It is necessary to start this article with a little bit of background about Admiralty and Maritime Jurisdiction, and the proper forums such claims can be filed in. Over the 28 years plus I have been handling Maritime cases, I have come across many lawyers, and even judges, who believe that an Admiralty and Maritime law claim must be filed in the Federal Court. The misconception is that Admiralty and Maritime claims are exclusively within the Federal Courts’ jurisdiction.
First, the Constitution is the starting point regarding the judicial power of the Federal Courts in Admiralty cases. The United States Constitution provides the judicial power of the Federal Courts “shall extend… to all cases of Admiralty and Maritime jurisdiction.” U.S. CONST. art. III, § 2, cl.1.
Congress exercised the Constitutional grant of power and implemented it through 28 U.S.C. § 1333(1), which provides that the District Courts have original jurisdiction over “any civil cases of Admiralty and Maritime jurisdiction, saving to suitors in all cases all other remedies to which they are otherwise entitled.” Thus, the Federal Courts have jurisdiction over all Admiralty and Maritime cases regardless of the citizenship of the parties. There does not have to be diversity of citizenship.
Some types of Admiralty and Maritime cases are only able to be brought within the Admiralty jurisdiction of a Federal Court, such as an In Rem action against a vessel. The State Courts do not have jurisdiction over In Rem claims against the vessel, nor do the Federal Courts on the law side. Therefore the only way to bring an In Rem action against the vessel is to file in Federal Court under the Admiralty side of the Federal Court, which is simply the Admiralty jurisdiction of the Federal Court under the special Admiralty rules and proceedings governing such claims.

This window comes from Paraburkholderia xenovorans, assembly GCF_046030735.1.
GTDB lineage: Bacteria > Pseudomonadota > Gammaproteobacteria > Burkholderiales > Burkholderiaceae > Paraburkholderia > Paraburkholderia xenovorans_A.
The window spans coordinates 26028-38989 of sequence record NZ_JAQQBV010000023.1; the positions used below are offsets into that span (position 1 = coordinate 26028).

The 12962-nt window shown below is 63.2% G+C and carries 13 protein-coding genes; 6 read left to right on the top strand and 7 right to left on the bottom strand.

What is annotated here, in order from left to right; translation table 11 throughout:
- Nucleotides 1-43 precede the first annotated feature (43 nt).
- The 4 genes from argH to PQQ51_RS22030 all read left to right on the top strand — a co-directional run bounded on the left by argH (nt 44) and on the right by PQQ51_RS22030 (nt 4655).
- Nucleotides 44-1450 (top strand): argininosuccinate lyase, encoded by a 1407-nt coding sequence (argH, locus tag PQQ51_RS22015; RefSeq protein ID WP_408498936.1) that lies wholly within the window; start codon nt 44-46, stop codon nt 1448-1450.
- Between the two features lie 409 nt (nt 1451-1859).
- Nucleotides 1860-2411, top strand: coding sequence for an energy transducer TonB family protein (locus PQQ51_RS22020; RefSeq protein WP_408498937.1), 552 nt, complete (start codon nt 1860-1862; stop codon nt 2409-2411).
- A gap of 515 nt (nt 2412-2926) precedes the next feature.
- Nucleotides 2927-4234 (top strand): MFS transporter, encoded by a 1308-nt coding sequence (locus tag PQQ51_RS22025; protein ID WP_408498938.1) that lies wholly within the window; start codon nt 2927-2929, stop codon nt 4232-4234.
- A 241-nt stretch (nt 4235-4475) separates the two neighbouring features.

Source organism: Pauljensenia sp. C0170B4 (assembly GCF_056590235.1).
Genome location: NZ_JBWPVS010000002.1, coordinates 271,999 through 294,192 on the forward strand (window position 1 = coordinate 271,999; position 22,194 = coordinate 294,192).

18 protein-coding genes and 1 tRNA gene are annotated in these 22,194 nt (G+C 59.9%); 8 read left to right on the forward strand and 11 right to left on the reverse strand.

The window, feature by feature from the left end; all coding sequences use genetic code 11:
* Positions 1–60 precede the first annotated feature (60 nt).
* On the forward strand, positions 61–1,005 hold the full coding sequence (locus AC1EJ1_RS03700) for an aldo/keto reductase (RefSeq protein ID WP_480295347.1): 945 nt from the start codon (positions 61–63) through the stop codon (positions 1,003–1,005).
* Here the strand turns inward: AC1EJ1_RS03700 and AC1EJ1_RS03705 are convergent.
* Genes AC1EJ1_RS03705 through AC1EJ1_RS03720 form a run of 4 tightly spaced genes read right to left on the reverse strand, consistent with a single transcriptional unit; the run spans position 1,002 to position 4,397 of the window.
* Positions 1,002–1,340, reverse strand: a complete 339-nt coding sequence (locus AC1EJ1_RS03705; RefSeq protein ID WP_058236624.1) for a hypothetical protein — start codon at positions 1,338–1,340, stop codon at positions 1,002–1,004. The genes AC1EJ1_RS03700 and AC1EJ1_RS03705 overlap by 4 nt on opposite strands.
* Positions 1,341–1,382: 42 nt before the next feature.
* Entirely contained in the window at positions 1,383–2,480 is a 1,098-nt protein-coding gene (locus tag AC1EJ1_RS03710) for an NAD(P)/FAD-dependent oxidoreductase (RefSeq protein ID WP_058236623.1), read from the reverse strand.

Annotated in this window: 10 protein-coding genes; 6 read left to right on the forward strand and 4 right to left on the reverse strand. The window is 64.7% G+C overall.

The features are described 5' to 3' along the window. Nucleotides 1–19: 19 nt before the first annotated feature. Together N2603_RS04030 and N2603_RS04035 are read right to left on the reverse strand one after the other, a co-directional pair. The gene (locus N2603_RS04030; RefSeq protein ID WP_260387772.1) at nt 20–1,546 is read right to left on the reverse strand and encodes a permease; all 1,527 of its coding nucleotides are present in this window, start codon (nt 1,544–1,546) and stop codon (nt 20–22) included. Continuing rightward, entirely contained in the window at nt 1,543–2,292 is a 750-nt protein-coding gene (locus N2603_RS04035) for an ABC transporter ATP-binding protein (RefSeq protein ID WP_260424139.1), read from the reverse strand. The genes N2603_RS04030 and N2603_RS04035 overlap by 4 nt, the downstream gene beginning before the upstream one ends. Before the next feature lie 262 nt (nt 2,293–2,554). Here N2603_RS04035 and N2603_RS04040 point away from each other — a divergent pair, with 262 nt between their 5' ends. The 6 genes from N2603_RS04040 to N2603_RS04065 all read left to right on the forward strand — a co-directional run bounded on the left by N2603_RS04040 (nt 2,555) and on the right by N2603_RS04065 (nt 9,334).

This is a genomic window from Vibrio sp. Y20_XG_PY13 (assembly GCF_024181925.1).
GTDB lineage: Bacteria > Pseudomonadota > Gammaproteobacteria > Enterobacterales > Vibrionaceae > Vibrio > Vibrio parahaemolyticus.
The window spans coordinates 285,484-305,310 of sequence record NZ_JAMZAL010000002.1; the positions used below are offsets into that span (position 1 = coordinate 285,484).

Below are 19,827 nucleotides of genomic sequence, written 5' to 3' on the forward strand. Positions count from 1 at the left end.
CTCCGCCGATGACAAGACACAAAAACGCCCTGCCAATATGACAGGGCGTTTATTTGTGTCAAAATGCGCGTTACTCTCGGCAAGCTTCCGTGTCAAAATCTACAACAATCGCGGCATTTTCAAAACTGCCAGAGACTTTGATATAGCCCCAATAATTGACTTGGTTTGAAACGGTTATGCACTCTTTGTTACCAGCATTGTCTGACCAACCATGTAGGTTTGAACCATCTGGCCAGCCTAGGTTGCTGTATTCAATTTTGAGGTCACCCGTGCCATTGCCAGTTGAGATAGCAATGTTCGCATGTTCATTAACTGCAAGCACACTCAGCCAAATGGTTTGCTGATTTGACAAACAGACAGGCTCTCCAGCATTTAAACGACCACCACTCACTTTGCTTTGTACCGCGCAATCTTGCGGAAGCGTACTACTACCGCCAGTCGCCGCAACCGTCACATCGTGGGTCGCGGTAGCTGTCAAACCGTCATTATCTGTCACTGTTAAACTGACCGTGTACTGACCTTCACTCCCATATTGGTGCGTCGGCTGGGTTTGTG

The clause which contains the language “saving to suitors” provides that a claim can be brought “at law” under a Federal Court’s diversity jurisdiction, or even brought in a State Court. This is referred to as the savings to suitors clause which gives an Admiralty and Maritime Plaintiff an ability to pursue a case at law in Federal Court, or in State Court, and also obtain the right to a jury trial.
Accordingly, a Plaintiff who has a claim that is an Admiralty and Maritime claim has three choices: Suit may brought in Federal Court under the Admiralty jurisdiction, in Federal Court under diversity jurisdiction, or in State Court. This is assuming it is an in personam action against a person or corporation, and not an in rem action against a vessel.